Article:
By NICHOLE GOLDEN, Staff Writer | Published November 16, 2015
ATLANTA—Mary and Bill Moon, parishioners of Our Lady of Lourdes Church in Atlanta, spent most of Saturday, Nov. 14, reaching out to friends in France.
“Everyone is OK, but everyone is shook up,” said Mary Moon about the aftermath of the Nov. 13 terrorist attacks in Paris, France.
The Islamic State claimed responsibility for the attacks in which 130 people were killed and 367 injured at restaurants, a concert venue and soccer stadium.
The Moons lived in Paris, France, for 14 years, and in neighboring Luxembourg for two years. Bill Moon, who was founding principal at the International Community School in Decatur, worked as an educator in France. For several years he was a teacher and then director of the American Section of the Lycée International de St. Germain-en-Laye, a multinational French public school.
Many of the couple’s friends in France work with social agencies that assist refugees.
“They’re extremely concerned there’s going to be a backlash,” said Moon.
European investigators suspect that one of the terrorists posed as a refugee needing asylum from Syria. The known attackers have been identified as young French and Belgian men, some of whom fought in Syria with the Islamic State.
The Moons attended a weekend vigil at the French Consulate in Atlanta, where a large crowd gathered. It was an emotional experience for many.
“We met a young man … 20 years old from France who wanted to go home,” said Moon.
He explained that he was unable to get back to France due to flight restrictions, and that he had often frequented Le Bataclan, the theatre where gunmen killed concertgoers.
“That particularly touched him,” said Moon.
She remarked that the terrorists were similar in age to most of those murdered. The majority of the victims were young people out enjoying an evening in Paris.
The leaders who train and send these young people to kill others “stay very safe” themselves, she noted.
In work abroad and with the International Community School, a charter school for refugee students, the Moons have “had the opportunity to meet people of many different faiths,” she said.
“They know it’s about caring about your neighbor,” said Moon about true faith.
Moon’s father died at the age of 25 while serving in World War II. She said one of the last things he said was “we have to find a better way of solving our problems.”
“History is constantly being repeated. We still haven’t gotten the message,” she said.
Terrorists are doing “great harm” to those who practice Islam peacefully. She believes the Muslims practicing true Islam must be part of the solution.
“They’ve got to start getting involved in defending their own faith,” she said.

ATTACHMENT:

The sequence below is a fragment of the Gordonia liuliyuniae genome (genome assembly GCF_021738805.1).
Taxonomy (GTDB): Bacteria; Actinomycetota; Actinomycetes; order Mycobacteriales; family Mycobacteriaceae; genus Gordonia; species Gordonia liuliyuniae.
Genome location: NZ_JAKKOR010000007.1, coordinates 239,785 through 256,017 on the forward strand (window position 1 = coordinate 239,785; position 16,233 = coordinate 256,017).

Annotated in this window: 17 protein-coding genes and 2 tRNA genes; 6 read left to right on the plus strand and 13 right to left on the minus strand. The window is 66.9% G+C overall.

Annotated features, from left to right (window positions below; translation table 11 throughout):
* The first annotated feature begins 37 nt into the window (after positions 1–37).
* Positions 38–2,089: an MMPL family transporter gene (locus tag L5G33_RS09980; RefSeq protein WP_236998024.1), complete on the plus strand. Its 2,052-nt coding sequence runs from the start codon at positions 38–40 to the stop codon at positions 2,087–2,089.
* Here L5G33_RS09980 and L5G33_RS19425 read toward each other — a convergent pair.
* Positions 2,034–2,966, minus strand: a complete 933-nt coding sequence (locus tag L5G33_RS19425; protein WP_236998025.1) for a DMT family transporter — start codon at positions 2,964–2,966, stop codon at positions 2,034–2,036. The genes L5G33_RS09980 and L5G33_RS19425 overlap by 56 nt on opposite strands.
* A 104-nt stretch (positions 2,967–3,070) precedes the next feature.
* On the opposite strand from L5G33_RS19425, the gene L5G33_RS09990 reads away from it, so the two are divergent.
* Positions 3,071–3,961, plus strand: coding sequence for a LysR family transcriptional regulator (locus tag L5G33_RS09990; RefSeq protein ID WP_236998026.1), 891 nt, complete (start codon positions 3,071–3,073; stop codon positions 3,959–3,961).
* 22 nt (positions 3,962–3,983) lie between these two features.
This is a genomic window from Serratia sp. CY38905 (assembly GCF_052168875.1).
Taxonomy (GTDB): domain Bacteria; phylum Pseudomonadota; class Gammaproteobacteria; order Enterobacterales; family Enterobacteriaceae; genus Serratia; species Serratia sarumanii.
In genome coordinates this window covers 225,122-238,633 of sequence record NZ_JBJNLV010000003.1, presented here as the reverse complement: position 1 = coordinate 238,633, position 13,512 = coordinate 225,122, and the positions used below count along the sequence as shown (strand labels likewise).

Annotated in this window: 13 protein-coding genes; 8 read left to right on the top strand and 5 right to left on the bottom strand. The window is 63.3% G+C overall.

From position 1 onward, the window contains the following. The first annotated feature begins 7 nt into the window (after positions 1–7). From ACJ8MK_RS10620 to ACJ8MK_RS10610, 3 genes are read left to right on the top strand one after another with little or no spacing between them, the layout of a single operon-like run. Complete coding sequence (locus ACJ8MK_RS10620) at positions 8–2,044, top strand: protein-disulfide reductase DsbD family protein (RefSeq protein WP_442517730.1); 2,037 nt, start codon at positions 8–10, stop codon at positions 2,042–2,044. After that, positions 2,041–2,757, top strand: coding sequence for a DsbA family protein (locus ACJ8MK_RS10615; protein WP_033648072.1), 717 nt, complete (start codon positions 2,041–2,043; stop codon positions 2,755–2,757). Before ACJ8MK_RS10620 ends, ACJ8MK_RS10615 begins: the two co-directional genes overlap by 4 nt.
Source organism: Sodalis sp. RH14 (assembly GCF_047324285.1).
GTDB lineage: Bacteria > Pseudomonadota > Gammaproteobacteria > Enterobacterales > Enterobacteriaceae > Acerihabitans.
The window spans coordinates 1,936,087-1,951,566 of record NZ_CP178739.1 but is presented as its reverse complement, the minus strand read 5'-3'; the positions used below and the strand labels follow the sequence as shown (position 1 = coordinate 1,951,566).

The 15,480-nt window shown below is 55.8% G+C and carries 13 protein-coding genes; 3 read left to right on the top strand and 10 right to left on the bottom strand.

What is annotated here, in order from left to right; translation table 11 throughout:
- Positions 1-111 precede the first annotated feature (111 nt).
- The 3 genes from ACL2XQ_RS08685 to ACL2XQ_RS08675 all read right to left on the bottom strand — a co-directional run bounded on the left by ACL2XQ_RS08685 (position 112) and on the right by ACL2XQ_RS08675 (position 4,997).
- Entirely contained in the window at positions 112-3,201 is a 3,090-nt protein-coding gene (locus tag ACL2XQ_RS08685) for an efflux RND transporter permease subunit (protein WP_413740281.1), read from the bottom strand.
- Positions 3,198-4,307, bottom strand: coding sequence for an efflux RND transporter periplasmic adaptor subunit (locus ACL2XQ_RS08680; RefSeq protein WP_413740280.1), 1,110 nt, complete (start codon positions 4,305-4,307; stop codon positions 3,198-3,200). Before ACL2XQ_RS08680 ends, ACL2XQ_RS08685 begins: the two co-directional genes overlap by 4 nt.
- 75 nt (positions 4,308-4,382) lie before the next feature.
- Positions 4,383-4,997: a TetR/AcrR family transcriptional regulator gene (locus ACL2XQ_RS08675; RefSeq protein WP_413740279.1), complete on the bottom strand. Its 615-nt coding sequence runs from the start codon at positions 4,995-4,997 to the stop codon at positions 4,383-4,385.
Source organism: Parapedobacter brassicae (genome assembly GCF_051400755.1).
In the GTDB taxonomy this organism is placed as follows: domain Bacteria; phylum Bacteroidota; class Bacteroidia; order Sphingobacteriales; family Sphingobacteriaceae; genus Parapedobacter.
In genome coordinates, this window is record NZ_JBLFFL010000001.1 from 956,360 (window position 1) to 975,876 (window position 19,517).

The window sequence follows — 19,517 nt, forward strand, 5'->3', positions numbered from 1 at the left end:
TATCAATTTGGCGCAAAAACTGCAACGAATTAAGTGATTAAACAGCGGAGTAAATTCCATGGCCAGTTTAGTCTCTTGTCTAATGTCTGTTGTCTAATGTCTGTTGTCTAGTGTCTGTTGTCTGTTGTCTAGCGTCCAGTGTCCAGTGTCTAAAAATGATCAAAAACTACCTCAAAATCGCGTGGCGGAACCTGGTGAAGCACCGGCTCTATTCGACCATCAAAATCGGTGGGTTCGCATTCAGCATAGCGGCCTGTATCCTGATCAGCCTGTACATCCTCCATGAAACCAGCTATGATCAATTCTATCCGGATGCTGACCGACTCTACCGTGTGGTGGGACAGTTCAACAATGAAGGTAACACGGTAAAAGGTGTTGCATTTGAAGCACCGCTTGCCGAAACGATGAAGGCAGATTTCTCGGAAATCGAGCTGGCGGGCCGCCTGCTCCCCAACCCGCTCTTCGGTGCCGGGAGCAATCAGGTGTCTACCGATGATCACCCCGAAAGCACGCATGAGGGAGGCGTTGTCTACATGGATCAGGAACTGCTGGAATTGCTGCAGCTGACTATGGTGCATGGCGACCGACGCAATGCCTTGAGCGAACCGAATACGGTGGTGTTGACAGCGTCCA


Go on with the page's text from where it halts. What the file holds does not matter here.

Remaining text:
And they’re hearing a message from their French friends—“we have to hold hands with our friends of faith,” she said.
Archbishop Wilton D. Gregory, in a statement on the terrorist attack, urged all to work together to end this violence.
“The tragedy of the terrorist attack on the people of Paris is another sign of the violence of a radical group of people who seek to destroy not only human life, but societal stability and harmony. They cannot succeed,” said Archbishop Gregory. “We must not, however, simply become imitators of their hatred, but remain determined members of humanity who will not tolerate such brutality, but will work together to bring about an end to such hatred and human destruction.”
Franck Launay-Fallasse, theology department chair at Our Lady of Mercy High School in Fayetteville, is a native of France. He moved to the United States 13 years ago.
A teacher of morality and world religions, Launay-Fallasse has been strengthened by support from the community.
“First I would like to say that I am very impressed and I have a lot of gratitude for all of the signs of support and compassion shown to me personally and to France in general by American people,” he wrote in an email.
Launay-Fallasse said beyond the tragic events, there is a very difficult challenge.
“It is to react maturely and constructively to the 10 million Muslim population in France. The situation has been tense for some time now between the young Muslims and the autochthon communities,” he said.
Launay-Fallasse, who has led OLM student groups on trips to France, said this suffering was anticipated and isn’t over.
“It will be hard to fight back such a determined and faceless enemy who lives in our midst. It will be hard to remain evangelical and civilized, forgiving and ruled by law, rather than vengeful and blindly violent,” he said.
This battle, said the teacher, is taking place now in each French town and village between neighbors from two sides of the cultural spectrum.
“We need God’s supernatural grace to overcome with goodness the evil that befalls us,” emphasized Launay-Fallasse. “The terrorists screamed ‘Allahu akbar’ as they shot innocent people. ‘God is surely great,’ but in mercy and in love.”
Editor’s Note: This article was updated Nov. 26 regarding the number of those who were killed and injured in the Paris attacks and the ongoing effort to identify the attackers.